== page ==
Hope for Halbeath as Shepherd Offshore aims to revamp Fife site

Freddy Shepherd
Freddy Shepherd
Scottish Enterprise has long been in favour of “clusters”. The idea is simple enough: bring together enough firms from the same sector or related industries and they’ll soon start to encourage and support each other. The whole, so the thinking goes, will be greater than the sum of the assorted parts.

The latest of these clusters is alternative energy. But if Freddy Shepherd has his way, it will be led by the private sector rather than the public, at least in Fife.

He paid an undisclosed sum to buy Scotland’s biggest white elephant, the empty microchip plant at Halbeath near Dunfermline. His company, Shepherd Offshore, has a clearly defined masterplan to create a manufacturing hub on the site for products such as wind turbine blades. But to do that, the existing main factory has to be demolished, as we reported earlier this week.

Mr Shepherd explained that the firm had looked at modifying the factory – but, thanks to its having “buildings within buildings”, decided this wasn’t feasible. Only the adjacent three-storey office block will remain. This will be brought up to a modern standard and has already attracted considerable interest, not least from local technical colleges.

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The “masterplan” is the latest proposal to go before Fife council, probably in the early autumn, and sets out ideas on how to redevelop the site. According to Mr Shepherd, the decision to bid for the plant was taken very quickly. “We came up here on a Monday,” he said, “bid for it on the Tuesday and the whole deal was done in just over ten days.”

Demolition of the existing building started this week and should be finished by the end of the year. Mr Shepherd is intent on replacing it with something with more potential – a centre for research and development for alternative energy, especially wind power. One of the attractions was that both Adam Smith College and Carnegie College already have courses in key subjects.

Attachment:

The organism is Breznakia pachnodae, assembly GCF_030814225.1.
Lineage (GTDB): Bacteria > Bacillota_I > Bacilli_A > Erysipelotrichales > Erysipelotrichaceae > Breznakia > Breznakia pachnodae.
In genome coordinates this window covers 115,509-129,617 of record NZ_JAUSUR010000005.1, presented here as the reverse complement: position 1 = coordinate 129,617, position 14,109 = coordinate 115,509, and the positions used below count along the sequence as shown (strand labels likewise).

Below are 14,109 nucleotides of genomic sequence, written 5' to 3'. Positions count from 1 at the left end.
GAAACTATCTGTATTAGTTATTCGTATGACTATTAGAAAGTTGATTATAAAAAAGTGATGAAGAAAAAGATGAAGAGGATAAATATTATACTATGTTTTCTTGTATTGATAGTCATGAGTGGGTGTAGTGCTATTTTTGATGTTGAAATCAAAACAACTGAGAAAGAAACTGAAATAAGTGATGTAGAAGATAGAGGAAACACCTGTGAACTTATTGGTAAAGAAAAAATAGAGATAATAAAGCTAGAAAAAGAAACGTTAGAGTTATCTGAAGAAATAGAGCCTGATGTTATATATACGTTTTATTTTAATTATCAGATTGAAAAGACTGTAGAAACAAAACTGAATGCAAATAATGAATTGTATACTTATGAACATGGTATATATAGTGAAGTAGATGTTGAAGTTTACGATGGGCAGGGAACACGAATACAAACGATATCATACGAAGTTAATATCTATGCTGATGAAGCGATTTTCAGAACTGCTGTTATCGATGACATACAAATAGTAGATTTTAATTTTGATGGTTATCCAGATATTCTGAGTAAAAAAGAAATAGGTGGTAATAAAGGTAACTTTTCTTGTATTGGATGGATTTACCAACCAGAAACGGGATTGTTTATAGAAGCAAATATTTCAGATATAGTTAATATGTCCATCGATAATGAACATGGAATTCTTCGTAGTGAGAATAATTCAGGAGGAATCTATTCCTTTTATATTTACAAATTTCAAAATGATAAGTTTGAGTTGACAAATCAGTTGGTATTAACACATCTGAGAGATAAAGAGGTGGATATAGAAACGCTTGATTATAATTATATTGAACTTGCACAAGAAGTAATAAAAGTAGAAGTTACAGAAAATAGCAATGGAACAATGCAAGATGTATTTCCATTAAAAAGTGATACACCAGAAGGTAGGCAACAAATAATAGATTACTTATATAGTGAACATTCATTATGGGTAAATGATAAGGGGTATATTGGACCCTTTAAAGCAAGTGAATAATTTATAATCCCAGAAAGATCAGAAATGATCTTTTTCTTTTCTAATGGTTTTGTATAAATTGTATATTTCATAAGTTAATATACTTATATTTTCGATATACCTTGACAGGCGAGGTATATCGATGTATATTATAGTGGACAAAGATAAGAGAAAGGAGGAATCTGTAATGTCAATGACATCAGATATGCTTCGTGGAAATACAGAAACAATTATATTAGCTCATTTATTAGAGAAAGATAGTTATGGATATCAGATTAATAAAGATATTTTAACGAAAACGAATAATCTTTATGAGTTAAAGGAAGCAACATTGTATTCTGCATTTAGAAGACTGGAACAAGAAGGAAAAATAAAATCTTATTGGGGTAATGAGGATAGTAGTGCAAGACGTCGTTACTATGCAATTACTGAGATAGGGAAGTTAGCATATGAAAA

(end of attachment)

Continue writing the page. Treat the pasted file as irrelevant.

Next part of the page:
“We have a renewables academy in Newcastle,” Mr Shepherd said, “which should put up to 2,000 students through. We want to do the same here in Fife. We’ll do it with our own money, from our family Trust. We need to develop the skills to make this hub a success. We see no reason why the area shouldn’t be able to have up to 10,000 jobs in this sector.”

When it comes to developing new facilities on the site, Mr Shepherd expects to get support from Fife council and Scottish Enterprise. A lot of that will depend on the shape of that masterplan, which is already under development. “We are the tenth market plan, which tells you something,” Mr Shepherd said. “We’re very hopeful that the interest shown to date will be converted to real project activity, resulting in jobs and investment and overall benefit for the local community.”

But he was equally clear about the importance of the location. “We’re just off the M90 and are three miles from the Firth of Forth,” he said, adding that “we don’t want metal-bashing here, we want clean energy.” By that he means developing the supply chain for renewables and perhaps becoming a centre for the construction of the new Forth crossing.

There has also already been interest from companies looking to move into the refurbished offices. That side of the work is being carried out by Colliers International, the real estate consultancy that handled the sale of the site. Colliers director Bryce Stewart said that “a mixed-use strategy will allow Shepherd Offshore to create an excellent facility for Scotland’s emerging renewables industry.”

When it was suggested to Mr Stewart that Scotland already had a surplus of underused business parks (one near Eurocentral in Lanarkshire remains almost empty), he insisted this was a very different proposition: “This will be a specialised facility, attracting certain types of business that want to be associated with the renewables industry.

“For that reason, we’re very confident about being able to let this space. As I said, we’ll have a mixed-use startegy, with educational establishments working alongside research and development companies and small to medium-sized manufacturing. Yes, it’s very like a Scottish Enterprise ‘cluster’ but one that can work.”

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